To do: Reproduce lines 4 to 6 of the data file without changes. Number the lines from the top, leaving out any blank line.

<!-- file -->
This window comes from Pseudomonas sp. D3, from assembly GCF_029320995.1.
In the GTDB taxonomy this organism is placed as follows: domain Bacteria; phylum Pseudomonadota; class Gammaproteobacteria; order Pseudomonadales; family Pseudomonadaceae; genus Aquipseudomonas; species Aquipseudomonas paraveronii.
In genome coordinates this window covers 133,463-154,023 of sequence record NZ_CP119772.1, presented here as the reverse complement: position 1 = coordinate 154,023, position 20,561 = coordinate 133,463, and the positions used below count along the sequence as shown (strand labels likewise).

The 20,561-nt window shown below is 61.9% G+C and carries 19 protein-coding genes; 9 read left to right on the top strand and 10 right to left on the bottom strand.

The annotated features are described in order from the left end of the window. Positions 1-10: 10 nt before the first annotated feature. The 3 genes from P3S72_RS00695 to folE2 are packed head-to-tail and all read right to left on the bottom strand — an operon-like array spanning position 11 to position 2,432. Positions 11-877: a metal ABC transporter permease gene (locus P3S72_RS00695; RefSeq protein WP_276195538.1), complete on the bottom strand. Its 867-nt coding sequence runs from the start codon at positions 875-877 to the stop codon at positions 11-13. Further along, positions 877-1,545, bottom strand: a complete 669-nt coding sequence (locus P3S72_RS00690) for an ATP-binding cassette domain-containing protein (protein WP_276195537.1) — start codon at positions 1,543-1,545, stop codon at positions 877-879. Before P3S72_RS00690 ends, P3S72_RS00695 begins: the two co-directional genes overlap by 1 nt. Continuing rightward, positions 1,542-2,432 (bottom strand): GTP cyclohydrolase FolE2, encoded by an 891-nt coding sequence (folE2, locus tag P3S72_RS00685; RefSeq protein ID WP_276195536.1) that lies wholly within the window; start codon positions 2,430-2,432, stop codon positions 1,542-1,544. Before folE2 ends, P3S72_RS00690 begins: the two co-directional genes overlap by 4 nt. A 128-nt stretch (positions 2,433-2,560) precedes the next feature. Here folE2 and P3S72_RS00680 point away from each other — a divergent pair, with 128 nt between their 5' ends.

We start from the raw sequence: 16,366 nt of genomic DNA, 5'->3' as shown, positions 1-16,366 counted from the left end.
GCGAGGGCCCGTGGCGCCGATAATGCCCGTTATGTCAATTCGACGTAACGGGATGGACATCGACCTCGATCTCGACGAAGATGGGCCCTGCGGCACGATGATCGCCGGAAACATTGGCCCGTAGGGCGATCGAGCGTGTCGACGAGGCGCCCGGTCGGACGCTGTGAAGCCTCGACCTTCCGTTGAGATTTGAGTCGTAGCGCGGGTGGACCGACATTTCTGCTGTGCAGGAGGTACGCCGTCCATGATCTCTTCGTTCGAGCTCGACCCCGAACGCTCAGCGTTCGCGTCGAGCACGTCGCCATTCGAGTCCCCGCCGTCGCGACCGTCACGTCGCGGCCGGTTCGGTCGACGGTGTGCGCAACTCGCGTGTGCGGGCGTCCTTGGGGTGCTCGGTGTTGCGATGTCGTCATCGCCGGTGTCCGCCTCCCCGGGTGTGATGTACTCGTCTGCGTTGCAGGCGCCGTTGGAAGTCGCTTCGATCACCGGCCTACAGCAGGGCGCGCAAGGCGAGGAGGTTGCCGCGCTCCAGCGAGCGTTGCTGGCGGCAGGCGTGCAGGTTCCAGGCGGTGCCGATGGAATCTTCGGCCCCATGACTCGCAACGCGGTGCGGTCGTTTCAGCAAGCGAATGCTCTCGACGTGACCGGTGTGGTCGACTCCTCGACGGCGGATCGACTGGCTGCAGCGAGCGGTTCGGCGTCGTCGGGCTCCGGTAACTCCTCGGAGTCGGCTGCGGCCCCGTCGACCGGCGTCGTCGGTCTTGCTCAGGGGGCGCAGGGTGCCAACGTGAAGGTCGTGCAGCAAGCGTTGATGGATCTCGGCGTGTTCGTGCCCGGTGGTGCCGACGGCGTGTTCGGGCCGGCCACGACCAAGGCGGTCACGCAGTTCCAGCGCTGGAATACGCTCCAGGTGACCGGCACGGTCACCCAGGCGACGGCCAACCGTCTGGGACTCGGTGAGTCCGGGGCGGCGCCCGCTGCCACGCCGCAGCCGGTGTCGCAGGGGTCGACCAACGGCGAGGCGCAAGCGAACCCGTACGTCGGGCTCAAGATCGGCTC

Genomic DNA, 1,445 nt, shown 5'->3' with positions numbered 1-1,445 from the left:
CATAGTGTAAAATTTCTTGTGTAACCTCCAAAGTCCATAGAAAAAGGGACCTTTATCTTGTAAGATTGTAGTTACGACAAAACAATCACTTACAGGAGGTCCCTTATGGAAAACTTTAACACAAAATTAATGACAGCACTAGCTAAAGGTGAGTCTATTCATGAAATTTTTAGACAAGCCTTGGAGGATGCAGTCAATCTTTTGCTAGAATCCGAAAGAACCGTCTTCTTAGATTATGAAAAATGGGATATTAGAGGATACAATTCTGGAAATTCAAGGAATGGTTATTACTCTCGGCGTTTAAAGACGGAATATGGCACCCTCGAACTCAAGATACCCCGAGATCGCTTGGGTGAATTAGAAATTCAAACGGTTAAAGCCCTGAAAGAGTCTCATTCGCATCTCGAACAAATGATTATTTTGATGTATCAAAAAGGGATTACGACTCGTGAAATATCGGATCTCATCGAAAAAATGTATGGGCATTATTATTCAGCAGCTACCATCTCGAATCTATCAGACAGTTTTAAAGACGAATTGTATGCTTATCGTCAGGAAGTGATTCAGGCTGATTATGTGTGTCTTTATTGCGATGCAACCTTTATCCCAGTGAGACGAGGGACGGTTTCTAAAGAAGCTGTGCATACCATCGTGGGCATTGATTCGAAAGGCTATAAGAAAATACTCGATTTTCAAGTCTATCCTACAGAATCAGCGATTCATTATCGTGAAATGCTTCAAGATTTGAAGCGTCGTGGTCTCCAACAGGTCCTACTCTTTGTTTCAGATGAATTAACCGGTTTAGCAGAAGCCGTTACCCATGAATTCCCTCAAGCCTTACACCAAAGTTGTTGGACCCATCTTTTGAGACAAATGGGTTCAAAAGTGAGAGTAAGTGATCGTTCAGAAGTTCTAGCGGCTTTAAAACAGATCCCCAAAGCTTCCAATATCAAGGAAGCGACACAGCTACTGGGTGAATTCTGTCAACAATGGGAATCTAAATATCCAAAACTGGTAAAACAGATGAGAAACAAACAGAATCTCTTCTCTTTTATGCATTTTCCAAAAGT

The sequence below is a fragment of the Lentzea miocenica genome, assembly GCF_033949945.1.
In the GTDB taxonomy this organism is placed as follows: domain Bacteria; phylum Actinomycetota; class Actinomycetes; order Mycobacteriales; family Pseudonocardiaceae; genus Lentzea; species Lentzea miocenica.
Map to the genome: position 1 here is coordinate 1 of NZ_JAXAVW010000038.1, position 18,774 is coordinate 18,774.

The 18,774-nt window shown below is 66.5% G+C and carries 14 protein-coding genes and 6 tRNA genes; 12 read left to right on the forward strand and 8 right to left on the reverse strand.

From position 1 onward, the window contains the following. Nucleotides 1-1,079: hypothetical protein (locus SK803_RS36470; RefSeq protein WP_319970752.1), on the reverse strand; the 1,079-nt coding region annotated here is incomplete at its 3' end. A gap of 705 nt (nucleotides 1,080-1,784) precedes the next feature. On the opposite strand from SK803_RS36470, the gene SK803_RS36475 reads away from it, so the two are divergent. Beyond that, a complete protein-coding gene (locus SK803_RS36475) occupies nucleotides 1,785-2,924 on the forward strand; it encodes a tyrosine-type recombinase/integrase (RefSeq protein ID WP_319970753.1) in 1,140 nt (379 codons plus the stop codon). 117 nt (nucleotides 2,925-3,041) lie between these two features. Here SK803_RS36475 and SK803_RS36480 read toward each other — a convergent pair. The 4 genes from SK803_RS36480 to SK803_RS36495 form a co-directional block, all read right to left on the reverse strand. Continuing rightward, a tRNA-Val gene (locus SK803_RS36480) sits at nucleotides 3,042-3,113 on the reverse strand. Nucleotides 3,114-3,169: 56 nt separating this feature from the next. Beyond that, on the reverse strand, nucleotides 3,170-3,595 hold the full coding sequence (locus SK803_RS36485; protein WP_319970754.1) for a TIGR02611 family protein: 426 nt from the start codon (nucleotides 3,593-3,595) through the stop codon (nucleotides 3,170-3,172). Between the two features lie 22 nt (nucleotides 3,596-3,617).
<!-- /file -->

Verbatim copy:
The 20,561-nt window shown below is 61.9% G+C and carries 19 protein-coding genes; 9 read left to right on the top strand and 10 right to left on the bottom strand.

The annotated features are described in order from the left end of the window. Positions 1-10: 10 nt before the first annotated feature. The 3 genes from P3S72_RS00695 to folE2 are packed head-to-tail and all read right to left on the bottom strand — an operon-like array spanning position 11 to position 2,432. Positions 11-877: a metal ABC transporter permease gene (locus P3S72_RS00695; RefSeq protein WP_276195538.1), complete on the bottom strand. Its 867-nt coding sequence runs from the start codon at positions 875-877 to the stop codon at positions 11-13. Further along, positions 877-1,545, bottom strand: a complete 669-nt coding sequence (locus P3S72_RS00690) for an ATP-binding cassette domain-containing protein (protein WP_276195537.1) — start codon at positions 1,543-1,545, stop codon at positions 877-879. Before P3S72_RS00690 ends, P3S72_RS00695 begins: the two co-directional genes overlap by 1 nt. Continuing rightward, positions 1,542-2,432 (bottom strand): GTP cyclohydrolase FolE2, encoded by an 891-nt coding sequence (folE2, locus tag P3S72_RS00685; RefSeq protein ID WP_276195536.1) that lies wholly within the window; start codon positions 2,430-2,432, stop codon positions 1,542-1,544. Before folE2 ends, P3S72_RS00690 begins: the two co-directional genes overlap by 4 nt. A 128-nt stretch (positions 2,433-2,560) precedes the next feature. Here folE2 and P3S72_RS00680 point away from each other — a divergent pair, with 128 nt between their 5' ends.

We start from the raw sequence: 16,366 nt of genomic DNA, 5'->3' as shown, positions 1-16,366 counted from the left end.